The first charter flight to Jamaica following the Windrush scandal departed on 6th February; whilst fifty people were due to be deported, five had their deportation delayed. Though many have been here since they were children, and given indefinite leave to remain, they had this right revoked after they were found guilty of a crime. The threat of deportation has hung over them since.
Father-of-three, Owen Haisley was one of those due to be deported. Haisley, a.k.a. MC Madrush is big on the Manchester music scene; he has performed at Warehouse Project and Parklife, as well as acting as a music mentor to young children. However, Haisley was told his deportation was delayed an hour before the day he was meant to board the plane, and he is still awaiting his fate.
The 45-year-old travelled here in 1977 on his mother’s passport, as was the case with many of the charter flight passengers. Living here since the age of four, he was granted indefinite leave to remain when he was eleven. However, following a domestic assault charge in 2015, this right was taken away. He has been appealing this ever since but was arrested when signing on to an immigration centre in Salford. He was detained and told that he was due to fly back to Jamaica, a country he has not been to for 41 years, “in the coming weeks.”
The passengers on what has been labelled the “convict flight” by Jamaican national newspaper, The Gleaner, have been described by the Home Office as “serious criminals” who have “abused the UK’s hospitality”. Whilst politicians such as Sajid Javid have labelled these passengers as such, it has been reported that some of the charges against these passengers include drug possession and drunken bar fights, and he has since been urged by Haisley and others to apologise for these extravagant claims.
The passengers have all served time for their crimes. This has led to Movement for Justice, an organisation that works with migrants, to call the deportations a “double punishment”, and Stephen Shaw, former prisoner ombudsmen, to call it “entirely disproportionate”. As Haisley told the Independent, “I did wrong — I deserved to be locked up for that. And I’ve done my sentence. I did all the rehabilitation classes, I did anger management, I did restorative justice. I used my time positively and reconstructively.”
The scandal brings up important questions about the fairness of the legal system and citizenship in Britain. As Haisley comments to the Independent, “I let myself down in a big way, but while offenders with a British passport can go to prison, repeat offend and get given chance after chance, I’ve not even got a second chance.” For a man who held British citizenship for so long, to be sent to a country which he has no ties, and nowhere to go as a punishment for a crime he has already served time for, seems grossly unfair.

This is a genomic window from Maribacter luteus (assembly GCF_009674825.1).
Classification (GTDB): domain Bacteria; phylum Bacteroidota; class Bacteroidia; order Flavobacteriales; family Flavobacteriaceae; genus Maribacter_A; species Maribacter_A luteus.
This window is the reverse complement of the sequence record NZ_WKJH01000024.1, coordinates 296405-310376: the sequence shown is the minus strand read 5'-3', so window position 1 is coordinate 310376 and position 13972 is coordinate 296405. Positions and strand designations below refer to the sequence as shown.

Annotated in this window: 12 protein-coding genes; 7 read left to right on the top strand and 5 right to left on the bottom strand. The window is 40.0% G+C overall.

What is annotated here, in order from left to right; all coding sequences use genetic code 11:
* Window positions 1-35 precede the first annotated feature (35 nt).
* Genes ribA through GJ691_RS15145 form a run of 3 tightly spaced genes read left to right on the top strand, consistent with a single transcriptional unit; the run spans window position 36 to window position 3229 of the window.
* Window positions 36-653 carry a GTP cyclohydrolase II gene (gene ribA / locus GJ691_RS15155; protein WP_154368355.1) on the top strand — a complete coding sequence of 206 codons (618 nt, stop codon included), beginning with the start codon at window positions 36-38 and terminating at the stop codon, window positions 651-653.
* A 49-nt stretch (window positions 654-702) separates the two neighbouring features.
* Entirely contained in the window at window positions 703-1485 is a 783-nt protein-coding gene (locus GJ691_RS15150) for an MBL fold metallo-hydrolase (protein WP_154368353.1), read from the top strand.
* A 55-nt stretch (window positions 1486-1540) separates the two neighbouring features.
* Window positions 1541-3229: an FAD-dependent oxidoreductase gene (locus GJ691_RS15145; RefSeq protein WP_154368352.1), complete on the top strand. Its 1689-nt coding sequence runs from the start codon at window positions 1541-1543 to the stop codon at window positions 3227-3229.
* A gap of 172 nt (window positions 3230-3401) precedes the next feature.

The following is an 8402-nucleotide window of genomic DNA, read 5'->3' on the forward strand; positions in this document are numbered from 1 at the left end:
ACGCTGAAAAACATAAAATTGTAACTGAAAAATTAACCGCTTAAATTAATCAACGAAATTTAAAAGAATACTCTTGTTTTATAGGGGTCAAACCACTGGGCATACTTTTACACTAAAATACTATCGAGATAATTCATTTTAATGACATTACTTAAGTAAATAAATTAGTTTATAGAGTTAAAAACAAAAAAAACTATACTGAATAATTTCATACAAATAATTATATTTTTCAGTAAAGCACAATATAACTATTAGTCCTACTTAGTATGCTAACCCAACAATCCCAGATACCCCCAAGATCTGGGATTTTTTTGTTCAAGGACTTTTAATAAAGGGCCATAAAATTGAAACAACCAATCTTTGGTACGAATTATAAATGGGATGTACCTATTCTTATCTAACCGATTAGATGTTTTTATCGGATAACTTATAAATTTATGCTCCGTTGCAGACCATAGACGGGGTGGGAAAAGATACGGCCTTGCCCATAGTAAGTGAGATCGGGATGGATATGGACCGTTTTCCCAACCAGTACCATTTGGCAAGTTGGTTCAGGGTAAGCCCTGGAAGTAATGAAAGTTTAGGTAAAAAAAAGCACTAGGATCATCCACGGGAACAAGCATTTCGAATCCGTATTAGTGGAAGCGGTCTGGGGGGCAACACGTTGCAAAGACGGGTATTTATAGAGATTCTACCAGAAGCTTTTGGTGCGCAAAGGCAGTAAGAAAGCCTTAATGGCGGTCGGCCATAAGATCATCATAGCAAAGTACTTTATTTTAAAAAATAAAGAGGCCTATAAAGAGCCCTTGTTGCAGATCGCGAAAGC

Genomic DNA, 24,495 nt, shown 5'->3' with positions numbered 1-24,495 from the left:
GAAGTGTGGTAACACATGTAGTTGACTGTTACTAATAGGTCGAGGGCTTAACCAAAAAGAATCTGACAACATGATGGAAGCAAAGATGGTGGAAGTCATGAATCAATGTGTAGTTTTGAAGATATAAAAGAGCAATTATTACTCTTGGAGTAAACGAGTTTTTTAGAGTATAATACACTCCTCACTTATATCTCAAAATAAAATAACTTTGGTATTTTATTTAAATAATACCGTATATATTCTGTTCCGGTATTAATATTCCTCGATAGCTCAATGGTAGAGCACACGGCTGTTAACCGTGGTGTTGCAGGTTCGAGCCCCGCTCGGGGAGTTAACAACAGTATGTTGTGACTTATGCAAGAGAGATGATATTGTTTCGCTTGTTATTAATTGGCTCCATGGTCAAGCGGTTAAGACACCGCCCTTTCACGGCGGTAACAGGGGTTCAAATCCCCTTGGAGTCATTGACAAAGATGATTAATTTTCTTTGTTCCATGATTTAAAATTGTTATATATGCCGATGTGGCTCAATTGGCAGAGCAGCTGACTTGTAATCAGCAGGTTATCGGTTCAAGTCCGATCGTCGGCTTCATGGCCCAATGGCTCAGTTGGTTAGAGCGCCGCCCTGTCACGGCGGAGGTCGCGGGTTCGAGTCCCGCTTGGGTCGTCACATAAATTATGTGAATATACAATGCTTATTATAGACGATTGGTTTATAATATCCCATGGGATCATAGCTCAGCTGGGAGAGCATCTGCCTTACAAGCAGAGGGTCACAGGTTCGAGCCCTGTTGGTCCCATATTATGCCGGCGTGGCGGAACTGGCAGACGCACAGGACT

Furthermore, when questioning the future of raising his two British children, Haisley was told he could keep in contact with his children via Skype. “How can you say that?” he commented to Manchester Evening News, “I’m worried for my boys. […] Problems happen when families get split up or fathers get taken away. Children are more likely to get in trouble.” He highlights the far-reaching effects these deportations have on families: tearing them apart and hugely affecting young children.
MP for Manchester Central, Lucy Powell, has said that the government would be making her constituent effectively “stateless” and asked why Javid could not use his discretion as he has done before in similar cases. MPs and the public have questioned the integrity and thoroughness of the deportations as the shambolic policy has already seen the resignation of former Home Secretary Amber Rudd MP, as well as many wrongful deportations and deaths. David Lammy MP, who has been extremely vocal on his disdain at the scandal, has accused the government of “pandering to the far-right”. He highlighted the 11 deaths of those who had been wrongly deported to the Caribbean, as well as the 36 British children who would be without a parent if this particular flight were to go ahead.
There has been mass outcry from Parliament, the Windrush generation and deportees themselves, helped along with protesting and petitions from the public (the petition to get Haisley to stay received over 100,000 signatures). This has urged the government to reconsider this policy, but not without exposing the deep wounds potent in current British society and government.